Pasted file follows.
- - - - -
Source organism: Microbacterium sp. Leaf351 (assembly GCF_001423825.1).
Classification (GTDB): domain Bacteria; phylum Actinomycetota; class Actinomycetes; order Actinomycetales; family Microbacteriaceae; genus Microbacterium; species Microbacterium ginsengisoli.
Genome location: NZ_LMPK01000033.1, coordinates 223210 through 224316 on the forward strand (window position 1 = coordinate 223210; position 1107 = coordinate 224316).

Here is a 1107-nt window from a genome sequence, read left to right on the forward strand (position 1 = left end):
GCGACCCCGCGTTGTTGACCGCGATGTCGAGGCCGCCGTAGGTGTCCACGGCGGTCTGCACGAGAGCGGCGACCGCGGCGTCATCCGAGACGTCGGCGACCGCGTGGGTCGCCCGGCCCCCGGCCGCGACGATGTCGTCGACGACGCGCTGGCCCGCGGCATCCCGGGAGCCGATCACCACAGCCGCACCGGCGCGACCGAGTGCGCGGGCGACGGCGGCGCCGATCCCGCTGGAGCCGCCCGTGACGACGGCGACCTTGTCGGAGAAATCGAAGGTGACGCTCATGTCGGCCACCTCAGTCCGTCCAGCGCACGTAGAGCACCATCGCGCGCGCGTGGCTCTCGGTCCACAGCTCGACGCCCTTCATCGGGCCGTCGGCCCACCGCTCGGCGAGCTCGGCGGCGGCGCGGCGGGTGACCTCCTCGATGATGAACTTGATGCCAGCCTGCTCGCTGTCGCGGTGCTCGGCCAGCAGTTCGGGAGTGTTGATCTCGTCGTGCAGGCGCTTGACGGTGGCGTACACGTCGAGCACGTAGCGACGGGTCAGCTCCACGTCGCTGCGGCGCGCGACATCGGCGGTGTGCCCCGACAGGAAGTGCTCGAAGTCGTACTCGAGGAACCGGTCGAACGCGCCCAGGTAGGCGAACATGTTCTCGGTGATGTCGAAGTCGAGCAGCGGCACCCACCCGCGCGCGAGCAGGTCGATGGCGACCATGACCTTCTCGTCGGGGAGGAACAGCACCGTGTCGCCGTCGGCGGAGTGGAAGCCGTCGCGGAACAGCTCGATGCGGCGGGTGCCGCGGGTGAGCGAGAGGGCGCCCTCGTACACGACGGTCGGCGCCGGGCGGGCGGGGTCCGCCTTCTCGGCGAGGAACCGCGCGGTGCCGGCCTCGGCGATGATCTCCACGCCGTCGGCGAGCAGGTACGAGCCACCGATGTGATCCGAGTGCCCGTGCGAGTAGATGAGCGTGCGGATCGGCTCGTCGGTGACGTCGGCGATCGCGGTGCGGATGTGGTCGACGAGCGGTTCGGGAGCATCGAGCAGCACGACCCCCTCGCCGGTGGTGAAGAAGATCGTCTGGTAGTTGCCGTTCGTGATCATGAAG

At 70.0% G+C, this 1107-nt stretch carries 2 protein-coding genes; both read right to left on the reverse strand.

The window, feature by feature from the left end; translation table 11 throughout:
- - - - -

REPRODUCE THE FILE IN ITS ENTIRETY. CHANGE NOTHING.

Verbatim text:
Source organism: Microbacterium sp. Leaf351 (assembly GCF_001423825.1).
Classification (GTDB): domain Bacteria; phylum Actinomycetota; class Actinomycetes; order Actinomycetales; family Microbacteriaceae; genus Microbacterium; species Microbacterium ginsengisoli.
Genome location: NZ_LMPK01000033.1, coordinates 223210 through 224316 on the forward strand (window position 1 = coordinate 223210; position 1107 = coordinate 224316).

Here is a 1107-nt window from a genome sequence, read left to right on the forward strand (position 1 = left end):
GCGACCCCGCGTTGTTGACCGCGATGTCGAGGCCGCCGTAGGTGTCCACGGCGGTCTGCACGAGAGCGGCGACCGCGGCGTCATCCGAGACGTCGGCGACCGCGTGGGTCGCCCGGCCCCCGGCCGCGACGATGTCGTCGACGACGCGCTGGCCCGCGGCATCCCGGGAGCCGATCACCACAGCCGCACCGGCGCGACCGAGTGCGCGGGCGACGGCGGCGCCGATCCCGCTGGAGCCGCCCGTGACGACGGCGACCTTGTCGGAGAAATCGAAGGTGACGCTCATGTCGGCCACCTCAGTCCGTCCAGCGCACGTAGAGCACCATCGCGCGCGCGTGGCTCTCGGTCCACAGCTCGACGCCCTTCATCGGGCCGTCGGCCCACCGCTCGGCGAGCTCGGCGGCGGCGCGGCGGGTGACCTCCTCGATGATGAACTTGATGCCAGCCTGCTCGCTGTCGCGGTGCTCGGCCAGCAGTTCGGGAGTGTTGATCTCGTCGTGCAGGCGCTTGACGGTGGCGTACACGTCGAGCACGTAGCGACGGGTCAGCTCCACGTCGCTGCGGCGCGCGACATCGGCGGTGTGCCCCGACAGGAAGTGCTCGAAGTCGTACTCGAGGAACCGGTCGAACGCGCCCAGGTAGGCGAACATGTTCTCGGTGATGTCGAAGTCGAGCAGCGGCACCCACCCGCGCGCGAGCAGGTCGATGGCGACCATGACCTTCTCGTCGGGGAGGAACAGCACCGTGTCGCCGTCGGCGGAGTGGAAGCCGTCGCGGAACAGCTCGATGCGGCGGGTGCCGCGGGTGAGCGAGAGGGCGCCCTCGTACACGACGGTCGGCGCCGGGCGGGCGGGGTCCGCCTTCTCGGCGAGGAACCGCGCGGTGCCGGCCTCGGCGATGATCTCCACGCCGTCGGCGAGCAGGTACGAGCCACCGATGTGATCCGAGTGCCCGTGCGAGTAGATGAGCGTGCGGATCGGCTCGTCGGTGACGTCGGCGATCGCGGTGCGGATGTGGTCGACGAGCGGTTCGGGAGCATCGAGCAGCACGACCCCCTCGCCGGTGGTGAAGAAGATCGTCTGGTAGTTGCCGTTCGTGATCATGAAG

At 70.0% G+C, this 1107-nt stretch carries 2 protein-coding genes; both read right to left on the reverse strand.

The window, feature by feature from the left end; translation table 11 throughout: